Dozens of people joined the ranks of amputees April 15 when first one and then another terrorist bomb exploded near the finish line of the Boston Marathon.
Robert Haas knows what they face.
The Clintonville resident lost his lower left leg after being severely injured July 3, 2012, while serving in the U.S. Naval Reserves in the Indian Ocean.
He underwent surgery, recovered, entered rehabilitation and, in January, was fitted with a prosthetic leg, all without ever once having had contact with someone who had been through the same experience.
"When you go through this, you want to talk to other amputees, because you have a lot of questions," Haas said last week.
"I will not let this happen to another person in central Ohio," he said.
To make good on that vow, the former owner of Scottie MacBean Cafe has started the Amputee Recreational Support Group for Central Ohio.
Working in partnership with Columbus' Therapeutic Recreation Program in the Franklin Park Indoor Adventure Center, the Mount Carmel Limb Loss Support Group and Adaptive Sports Programs of Ohio, the organization's goal is to encourage people who have lost an arm or leg to military service, traffic or industrial accident, disease or, as was so recently made clear, terrorist attacks to remain as active as they can possibly be.
In other words, Haas said, "to get off the couch and back into a reational lifestyle."
Haas makes a distinction between recreation and sports programs for people with physical disabilities, of which there are a goodly number in the Columbus area,"Those people are already motivated," Haas said."Unfortunately, a majority of the people who become disabled, whether it's an auto accident or diabetes or service-related like me, change their lives to the negative," he said.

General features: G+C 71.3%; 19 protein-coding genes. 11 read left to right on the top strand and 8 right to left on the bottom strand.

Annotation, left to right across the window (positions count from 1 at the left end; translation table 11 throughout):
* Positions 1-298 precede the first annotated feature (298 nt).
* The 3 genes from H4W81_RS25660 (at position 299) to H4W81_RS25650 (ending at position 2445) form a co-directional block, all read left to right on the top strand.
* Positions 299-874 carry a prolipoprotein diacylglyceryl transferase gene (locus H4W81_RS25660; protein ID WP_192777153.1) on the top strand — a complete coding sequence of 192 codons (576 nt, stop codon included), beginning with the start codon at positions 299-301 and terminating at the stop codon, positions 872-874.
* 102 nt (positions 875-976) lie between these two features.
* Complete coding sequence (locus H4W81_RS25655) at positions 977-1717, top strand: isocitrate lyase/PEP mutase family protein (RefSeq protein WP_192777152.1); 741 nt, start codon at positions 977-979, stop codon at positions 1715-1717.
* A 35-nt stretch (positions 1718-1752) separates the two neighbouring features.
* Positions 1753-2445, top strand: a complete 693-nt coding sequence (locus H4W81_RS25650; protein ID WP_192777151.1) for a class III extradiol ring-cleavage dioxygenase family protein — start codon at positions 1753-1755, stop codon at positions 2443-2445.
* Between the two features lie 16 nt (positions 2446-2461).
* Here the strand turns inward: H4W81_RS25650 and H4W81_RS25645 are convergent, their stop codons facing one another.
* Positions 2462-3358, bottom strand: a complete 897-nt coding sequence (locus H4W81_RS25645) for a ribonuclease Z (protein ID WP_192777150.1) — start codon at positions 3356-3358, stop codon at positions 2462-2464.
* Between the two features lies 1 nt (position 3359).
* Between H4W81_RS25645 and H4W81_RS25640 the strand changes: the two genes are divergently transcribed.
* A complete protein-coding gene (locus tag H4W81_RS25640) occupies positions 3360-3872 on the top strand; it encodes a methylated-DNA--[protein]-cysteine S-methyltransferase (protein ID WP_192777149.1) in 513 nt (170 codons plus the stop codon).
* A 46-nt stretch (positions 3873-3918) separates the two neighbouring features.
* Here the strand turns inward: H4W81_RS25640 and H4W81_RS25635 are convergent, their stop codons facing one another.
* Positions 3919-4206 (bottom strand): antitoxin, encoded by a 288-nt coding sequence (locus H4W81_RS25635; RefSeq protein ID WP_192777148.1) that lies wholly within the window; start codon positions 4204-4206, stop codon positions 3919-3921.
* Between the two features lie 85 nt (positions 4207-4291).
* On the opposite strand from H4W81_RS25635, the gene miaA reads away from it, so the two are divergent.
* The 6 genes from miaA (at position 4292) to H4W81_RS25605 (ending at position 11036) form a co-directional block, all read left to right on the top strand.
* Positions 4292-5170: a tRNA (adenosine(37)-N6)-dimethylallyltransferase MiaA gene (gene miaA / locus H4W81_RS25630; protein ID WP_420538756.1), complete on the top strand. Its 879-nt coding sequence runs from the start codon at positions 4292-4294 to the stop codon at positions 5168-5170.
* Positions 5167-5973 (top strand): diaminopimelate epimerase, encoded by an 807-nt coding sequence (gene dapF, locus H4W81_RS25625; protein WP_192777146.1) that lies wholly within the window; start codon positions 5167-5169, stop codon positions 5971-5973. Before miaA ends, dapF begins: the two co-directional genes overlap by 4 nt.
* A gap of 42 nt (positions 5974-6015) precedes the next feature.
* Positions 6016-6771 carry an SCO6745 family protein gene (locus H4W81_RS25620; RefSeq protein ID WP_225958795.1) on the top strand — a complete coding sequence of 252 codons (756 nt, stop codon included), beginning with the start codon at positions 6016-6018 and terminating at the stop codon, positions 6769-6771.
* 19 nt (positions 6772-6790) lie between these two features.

"They don't see themselves as active participants anymore. "For the most part, they live a very sedentary, private life."
The purpose of the group, Haas said, is to motivate these people to become more active through moderate recreational and social proactive activities, such as nature walks in local parks -- "stuff that's fun, like when you were a kid and wanted to go out and play." "Recreation is non-structured athletic fun," he added.
Haas said once members become more active, if they desire, they will be introduced to more aggressive sports and team activities promoted and organized by the Adaptive Sports Programs of Ohio and other groups. He emphasized the support group, which is affiliated with the Amputee Coalition of America, is open to all amputees from the region.
"A lot of the amputees are young people," he said. "You'd be surprised how many (are) from motorcycle accidents -- that's a biggie.
"This is open to all ages. People think that once they hit 50, they can't do this stuff. Most of our members are over 50."